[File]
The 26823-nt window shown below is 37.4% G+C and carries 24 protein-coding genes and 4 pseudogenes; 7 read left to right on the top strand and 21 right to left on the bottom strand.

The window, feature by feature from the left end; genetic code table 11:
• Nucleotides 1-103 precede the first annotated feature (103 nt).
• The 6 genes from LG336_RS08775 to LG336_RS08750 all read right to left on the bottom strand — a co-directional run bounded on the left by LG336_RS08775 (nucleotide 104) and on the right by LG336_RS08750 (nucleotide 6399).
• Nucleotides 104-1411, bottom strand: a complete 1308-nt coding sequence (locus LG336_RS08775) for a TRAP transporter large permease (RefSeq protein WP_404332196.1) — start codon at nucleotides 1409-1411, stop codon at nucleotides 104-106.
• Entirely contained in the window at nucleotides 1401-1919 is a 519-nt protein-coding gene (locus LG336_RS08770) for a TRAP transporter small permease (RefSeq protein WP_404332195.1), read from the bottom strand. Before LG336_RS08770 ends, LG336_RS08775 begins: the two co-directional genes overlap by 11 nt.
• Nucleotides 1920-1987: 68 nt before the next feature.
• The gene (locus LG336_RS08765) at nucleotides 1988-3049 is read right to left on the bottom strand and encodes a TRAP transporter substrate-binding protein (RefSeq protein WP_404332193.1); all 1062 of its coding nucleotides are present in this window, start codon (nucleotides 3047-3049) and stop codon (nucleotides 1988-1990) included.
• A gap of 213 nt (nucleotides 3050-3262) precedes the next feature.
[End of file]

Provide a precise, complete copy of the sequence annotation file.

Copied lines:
The 26823-nt window shown below is 37.4% G+C and carries 24 protein-coding genes and 4 pseudogenes; 7 read left to right on the top strand and 21 right to left on the bottom strand.

The window, feature by feature from the left end; genetic code table 11:
• Nucleotides 1-103 precede the first annotated feature (103 nt).
• The 6 genes from LG336_RS08775 to LG336_RS08750 all read right to left on the bottom strand — a co-directional run bounded on the left by LG336_RS08775 (nucleotide 104) and on the right by LG336_RS08750 (nucleotide 6399).
• Nucleotides 104-1411, bottom strand: a complete 1308-nt coding sequence (locus LG336_RS08775) for a TRAP transporter large permease (RefSeq protein WP_404332196.1) — start codon at nucleotides 1409-1411, stop codon at nucleotides 104-106.
• Entirely contained in the window at nucleotides 1401-1919 is a 519-nt protein-coding gene (locus LG336_RS08770) for a TRAP transporter small permease (RefSeq protein WP_404332195.1), read from the bottom strand. Before LG336_RS08770 ends, LG336_RS08775 begins: the two co-directional genes overlap by 11 nt.
• Nucleotides 1920-1987: 68 nt before the next feature.
• The gene (locus LG336_RS08765) at nucleotides 1988-3049 is read right to left on the bottom strand and encodes a TRAP transporter substrate-binding protein (RefSeq protein WP_404332193.1); all 1062 of its coding nucleotides are present in this window, start codon (nucleotides 3047-3049) and stop codon (nucleotides 1988-1990) included.
• A gap of 213 nt (nucleotides 3050-3262) precedes the next feature.